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|October 28, 1999||
Why the insurance bill is controversial
The so-called insurance bill is actually termed the Insurance Regulatory and Development Authority Bill or IRDA 1999.
The IRDA seeks to allow 26 per cent foreign equity in life, general and reinsurance businesses. Foreign insurance companies will be allowed to hold up to 26 per cent in joint ventures with Indian firms.
The bill stipulates the minimum capital requirement for life and general insurance at Rs 1 billion and for reinsurance firms at Rs 2 billion, but proposes touch solvency margins for private insurers.
The bill incorporates the provisions of the earlier Insurance Regulatory Authority bill 1998. The IRA bill was introduced in Parliament by the previous government but could not be passed because the Lok Sabha was dissolved even as the bill was scheduled for a debate.
The parliamentary standing committe on finance, then headed by Murli Deora of the Congress, recommeded certain amendments to the IRA bill.
The bill seeks to grant statutory status to the interim Insurance Regulatory Authority and amend the Insurance Act 1938, the Life Insurance Corporation Act 1956 and the General Insurance Business (Nationalisation) Act 1972 to end the monopoly of the LIC and GIC over the insurance business.
The bill lays down that the Indian promoter to dilute the stake in the private insurance firms from 74 per cent to 26 per cent in ten years.
The bill stipulates tough solvency margins -- Rs 500 million for life insurance firms, Rs 500 million or a sum equivalent to 20 per cent of net premium income for general insurance and Rs 1 billion for reinsurance business.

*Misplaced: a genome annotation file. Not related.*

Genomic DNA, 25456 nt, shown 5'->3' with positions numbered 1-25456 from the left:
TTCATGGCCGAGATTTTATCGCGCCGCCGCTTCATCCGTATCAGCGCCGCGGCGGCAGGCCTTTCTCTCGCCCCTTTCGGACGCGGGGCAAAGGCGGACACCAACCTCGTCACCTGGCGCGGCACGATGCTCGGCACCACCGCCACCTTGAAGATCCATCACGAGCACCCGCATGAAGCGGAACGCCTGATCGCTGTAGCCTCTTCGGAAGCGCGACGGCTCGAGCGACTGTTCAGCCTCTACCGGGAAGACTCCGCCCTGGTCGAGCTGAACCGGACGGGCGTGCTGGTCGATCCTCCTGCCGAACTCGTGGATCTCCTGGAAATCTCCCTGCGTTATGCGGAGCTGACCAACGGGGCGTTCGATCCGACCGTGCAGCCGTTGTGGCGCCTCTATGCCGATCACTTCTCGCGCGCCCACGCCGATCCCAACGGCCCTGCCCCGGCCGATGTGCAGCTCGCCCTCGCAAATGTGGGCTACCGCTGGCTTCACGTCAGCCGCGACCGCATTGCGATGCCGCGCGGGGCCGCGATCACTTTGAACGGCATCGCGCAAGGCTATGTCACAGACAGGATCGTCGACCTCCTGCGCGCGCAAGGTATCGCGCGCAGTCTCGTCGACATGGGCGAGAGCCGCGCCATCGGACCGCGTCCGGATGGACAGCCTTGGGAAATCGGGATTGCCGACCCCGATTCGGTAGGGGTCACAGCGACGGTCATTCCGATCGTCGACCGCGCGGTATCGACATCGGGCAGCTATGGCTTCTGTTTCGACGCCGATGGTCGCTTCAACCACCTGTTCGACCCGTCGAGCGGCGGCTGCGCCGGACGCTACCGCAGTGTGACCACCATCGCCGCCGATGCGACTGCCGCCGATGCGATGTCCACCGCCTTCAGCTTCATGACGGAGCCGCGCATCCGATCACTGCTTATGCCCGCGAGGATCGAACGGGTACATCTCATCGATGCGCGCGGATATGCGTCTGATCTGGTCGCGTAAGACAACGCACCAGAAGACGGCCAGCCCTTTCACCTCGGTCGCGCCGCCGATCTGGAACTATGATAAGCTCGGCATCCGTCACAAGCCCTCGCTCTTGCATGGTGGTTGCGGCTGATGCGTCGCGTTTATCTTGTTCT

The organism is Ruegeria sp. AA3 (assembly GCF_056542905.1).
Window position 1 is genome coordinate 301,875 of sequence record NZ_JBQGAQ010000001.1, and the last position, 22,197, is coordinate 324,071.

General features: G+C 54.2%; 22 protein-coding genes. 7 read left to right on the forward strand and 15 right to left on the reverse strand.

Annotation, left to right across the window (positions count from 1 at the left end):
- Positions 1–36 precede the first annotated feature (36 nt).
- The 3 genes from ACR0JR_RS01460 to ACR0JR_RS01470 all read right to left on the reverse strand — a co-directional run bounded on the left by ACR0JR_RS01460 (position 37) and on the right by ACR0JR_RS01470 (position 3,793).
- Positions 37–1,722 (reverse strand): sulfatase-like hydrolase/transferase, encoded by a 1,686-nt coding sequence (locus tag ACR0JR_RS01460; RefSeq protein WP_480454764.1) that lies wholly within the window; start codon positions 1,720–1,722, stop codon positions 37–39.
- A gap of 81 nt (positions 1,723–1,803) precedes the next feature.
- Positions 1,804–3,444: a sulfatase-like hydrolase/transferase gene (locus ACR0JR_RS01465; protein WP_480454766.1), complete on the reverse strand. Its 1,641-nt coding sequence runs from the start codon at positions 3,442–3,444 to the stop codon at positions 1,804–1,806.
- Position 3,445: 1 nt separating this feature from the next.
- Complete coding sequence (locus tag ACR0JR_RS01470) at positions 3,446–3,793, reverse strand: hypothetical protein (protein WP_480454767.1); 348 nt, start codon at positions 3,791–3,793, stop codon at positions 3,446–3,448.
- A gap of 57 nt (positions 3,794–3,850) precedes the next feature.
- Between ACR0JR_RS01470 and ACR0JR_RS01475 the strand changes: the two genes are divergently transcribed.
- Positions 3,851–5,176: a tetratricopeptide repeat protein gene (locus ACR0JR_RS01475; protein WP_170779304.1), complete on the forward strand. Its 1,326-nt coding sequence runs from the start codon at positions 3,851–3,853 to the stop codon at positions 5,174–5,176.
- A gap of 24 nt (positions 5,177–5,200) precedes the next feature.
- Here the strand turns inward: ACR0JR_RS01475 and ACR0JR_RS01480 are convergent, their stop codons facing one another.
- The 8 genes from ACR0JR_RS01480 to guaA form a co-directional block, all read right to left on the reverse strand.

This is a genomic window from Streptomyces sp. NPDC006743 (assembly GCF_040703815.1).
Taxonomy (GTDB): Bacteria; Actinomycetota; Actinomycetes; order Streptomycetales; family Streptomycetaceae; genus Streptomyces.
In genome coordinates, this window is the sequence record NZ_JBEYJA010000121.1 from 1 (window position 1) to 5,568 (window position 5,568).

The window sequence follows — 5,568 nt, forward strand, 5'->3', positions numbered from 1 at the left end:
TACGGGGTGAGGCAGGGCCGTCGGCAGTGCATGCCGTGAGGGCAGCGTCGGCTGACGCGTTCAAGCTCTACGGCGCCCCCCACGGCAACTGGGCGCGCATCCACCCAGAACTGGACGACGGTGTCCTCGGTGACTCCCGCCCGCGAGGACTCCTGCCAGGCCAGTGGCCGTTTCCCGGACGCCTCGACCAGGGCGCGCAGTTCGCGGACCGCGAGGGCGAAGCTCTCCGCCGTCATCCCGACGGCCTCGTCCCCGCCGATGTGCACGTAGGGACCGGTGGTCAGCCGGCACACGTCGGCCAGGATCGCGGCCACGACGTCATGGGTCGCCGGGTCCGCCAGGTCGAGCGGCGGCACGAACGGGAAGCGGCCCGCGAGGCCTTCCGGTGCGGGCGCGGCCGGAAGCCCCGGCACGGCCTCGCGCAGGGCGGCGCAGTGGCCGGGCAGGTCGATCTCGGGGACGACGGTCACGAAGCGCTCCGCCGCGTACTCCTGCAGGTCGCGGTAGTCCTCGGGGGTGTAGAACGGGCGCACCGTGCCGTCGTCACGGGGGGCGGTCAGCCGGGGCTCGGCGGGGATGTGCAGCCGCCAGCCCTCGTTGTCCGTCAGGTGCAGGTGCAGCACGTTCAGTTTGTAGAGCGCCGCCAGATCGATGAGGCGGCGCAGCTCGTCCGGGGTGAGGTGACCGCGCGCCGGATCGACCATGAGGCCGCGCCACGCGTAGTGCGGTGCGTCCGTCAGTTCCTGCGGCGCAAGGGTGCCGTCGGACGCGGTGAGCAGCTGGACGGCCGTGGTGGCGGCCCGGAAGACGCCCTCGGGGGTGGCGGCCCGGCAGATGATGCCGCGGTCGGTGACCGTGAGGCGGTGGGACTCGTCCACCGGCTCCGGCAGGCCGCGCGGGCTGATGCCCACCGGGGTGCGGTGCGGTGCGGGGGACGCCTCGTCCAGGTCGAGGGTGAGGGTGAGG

The insurer has to maintain separate acounts relating to fund of shareholders and policy-holders. The funds of policy-holders should be retained within the country but does not cover repatriation of profits and dividends.
Insurance companies under the new regime will have to have exposure to rural and social sectors. Foreign investment in insurance, the bill states, is crucial to financing infrastructure and better insurance cover.
The interim IRA, as it stands today, is a multi-member board constituted in 1995 following the recommendations of the Malhotra Committee on insurance reforms.
Passage of the bill will give the IRDA powers to regulate the insurance industry on the lines of the Securities and Exchange Board of India for the capital markets and to a certain extent the Reserve Bank of India for the banking sector.
The IRA has already been vested with the powers of the Controller of Insurance -- the erstwhile regulatory authority for the insurance sector.
However, the interim IRA enjoys very limited powers. For the Controller of Insurance had been rendered largely redundant following nationalisation of the insurance industry in 1956 (LIC) and 1973 (GIC). Most of the powers of the regulators were transferred to the government.